Brazil’s President-elect Luiz Inacio Lula da Silva has appointed his running mate Geraldo Alckmin to head the transition team coordinating the handover of power with the current government of Jair Bolsonaro.
“Our priority will be the budget issue, to keep the Auxilio Brasil (Help Brazil) welfare plan running and raise the minimum wage,” Gleisi Hoffmann, head of the Workers’ Party, told reporters in Sao Paulo Tuesday.
In keeping with Lula’s instructions, the transition team will also include the President of the Workers’ Party and coordinator of the government programme, former minister and economist Aloizio Mercadante, reports Xinhua news agency.
The transition process is mandated by law and does not depend on the political acceptance of the election outcome.
Bolsonaro’s transition team will be headed by his chief of staff, Ciro Nogueira, leader of the Progressive Party, which is part of the “Centrao” forces comprising the majority bloc in Congress.
The transition teams will be headquartered at the Banco do Brasil Cultural Centre in Brasilia for November and December.
“Vice President(-elect) Alckmin has the legitimacy and political capacity to carry this process forward,” Hoffmann said.
Alckmin, of the Brazilian Socialist Party, is a conservative who served four terms as governor of the southeast state of Sao Paulo, Brazil’s richest and most populous state.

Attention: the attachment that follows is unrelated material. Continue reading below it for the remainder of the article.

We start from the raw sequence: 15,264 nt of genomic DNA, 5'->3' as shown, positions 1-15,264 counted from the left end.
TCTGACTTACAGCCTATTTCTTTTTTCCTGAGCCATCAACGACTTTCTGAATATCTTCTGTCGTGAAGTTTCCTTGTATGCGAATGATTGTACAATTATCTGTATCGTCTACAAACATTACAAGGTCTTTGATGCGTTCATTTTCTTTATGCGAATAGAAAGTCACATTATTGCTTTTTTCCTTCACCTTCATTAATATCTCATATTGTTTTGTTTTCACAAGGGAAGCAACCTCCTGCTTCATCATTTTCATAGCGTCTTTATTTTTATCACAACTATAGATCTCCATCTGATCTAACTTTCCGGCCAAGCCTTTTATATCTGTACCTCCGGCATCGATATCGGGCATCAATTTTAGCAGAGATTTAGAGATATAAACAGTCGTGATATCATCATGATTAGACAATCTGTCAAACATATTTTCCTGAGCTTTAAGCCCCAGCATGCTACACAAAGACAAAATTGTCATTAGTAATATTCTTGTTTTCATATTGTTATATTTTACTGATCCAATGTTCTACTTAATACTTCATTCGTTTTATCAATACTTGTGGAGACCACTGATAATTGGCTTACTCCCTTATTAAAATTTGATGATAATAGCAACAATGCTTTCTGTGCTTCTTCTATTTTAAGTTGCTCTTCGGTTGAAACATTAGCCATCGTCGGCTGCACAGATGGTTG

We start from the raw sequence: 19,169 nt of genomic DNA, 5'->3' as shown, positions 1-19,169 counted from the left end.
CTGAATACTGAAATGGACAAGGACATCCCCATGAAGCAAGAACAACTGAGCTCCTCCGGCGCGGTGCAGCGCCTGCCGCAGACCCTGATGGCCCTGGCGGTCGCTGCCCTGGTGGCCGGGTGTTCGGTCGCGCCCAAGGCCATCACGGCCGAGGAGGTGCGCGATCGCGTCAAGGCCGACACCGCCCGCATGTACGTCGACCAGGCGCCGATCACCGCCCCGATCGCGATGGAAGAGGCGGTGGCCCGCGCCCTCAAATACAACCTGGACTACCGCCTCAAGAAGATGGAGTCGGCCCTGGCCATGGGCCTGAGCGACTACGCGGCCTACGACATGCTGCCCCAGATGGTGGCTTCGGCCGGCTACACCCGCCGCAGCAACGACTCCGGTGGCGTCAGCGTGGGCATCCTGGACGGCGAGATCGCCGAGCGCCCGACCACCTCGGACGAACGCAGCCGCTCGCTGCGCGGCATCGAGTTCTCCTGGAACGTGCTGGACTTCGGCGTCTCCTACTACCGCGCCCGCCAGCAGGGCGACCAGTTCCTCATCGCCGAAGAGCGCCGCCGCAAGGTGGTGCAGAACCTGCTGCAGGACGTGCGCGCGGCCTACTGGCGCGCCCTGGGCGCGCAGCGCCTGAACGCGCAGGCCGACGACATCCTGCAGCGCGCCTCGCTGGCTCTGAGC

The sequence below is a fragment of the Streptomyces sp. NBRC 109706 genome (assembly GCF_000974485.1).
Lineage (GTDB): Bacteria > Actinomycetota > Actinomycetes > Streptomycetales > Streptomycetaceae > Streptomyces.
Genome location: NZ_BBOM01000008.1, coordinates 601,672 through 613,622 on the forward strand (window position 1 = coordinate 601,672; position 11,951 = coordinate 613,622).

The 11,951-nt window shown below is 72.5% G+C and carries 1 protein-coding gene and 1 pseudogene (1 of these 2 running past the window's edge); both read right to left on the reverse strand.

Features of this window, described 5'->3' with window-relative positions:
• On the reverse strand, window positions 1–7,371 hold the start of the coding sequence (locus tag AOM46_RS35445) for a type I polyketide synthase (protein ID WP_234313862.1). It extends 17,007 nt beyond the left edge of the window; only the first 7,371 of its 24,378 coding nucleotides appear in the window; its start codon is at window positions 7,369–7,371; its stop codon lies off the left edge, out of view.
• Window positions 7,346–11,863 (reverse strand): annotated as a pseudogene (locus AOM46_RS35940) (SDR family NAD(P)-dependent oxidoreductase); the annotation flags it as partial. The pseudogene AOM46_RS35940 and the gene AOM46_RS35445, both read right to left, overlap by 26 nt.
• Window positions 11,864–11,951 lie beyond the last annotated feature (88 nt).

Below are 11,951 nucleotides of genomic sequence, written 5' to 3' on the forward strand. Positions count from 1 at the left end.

Vice President Hamilton Mourao of the current government called Alckmin to acknowledge the ruling party’s defeat and pledged to work together to complete the transition.
Lula, who had served as the President for two terms between 2003 and 2010, won Sunday runoff election. He is set to serve a third four-year term beginning January 1, 2023.
This is a comeback for the former President who could not run in the 2018 election because he was in jail and banned from standing for office.
He had been found guilty of receiving a bribe from a Brazilian construction firm in return for contracts with Brazil’s state oil company Petrobras.
He spent 580 days in jail before his conviction was annulled, marking his return to the political fray.
Meanwhile, Bolsonaro, who is yet to concede defeat, broke his silence on Tuesday for the first time since the election, and thanked the voters who cast their ballots for him.
Lula received more than 60 million votes, or 50.89 per cent of the ballots cast on Sunday, surpassing Bolsonaro’s 58 million votes, or 49.11 per cent.
This was the smallest margin in a runoff election in Brazil’s history.
In the first round held on October 2, Lula garnered 48.3 per cent of the vote, compared to 43.2 per cent for Bolsonaro.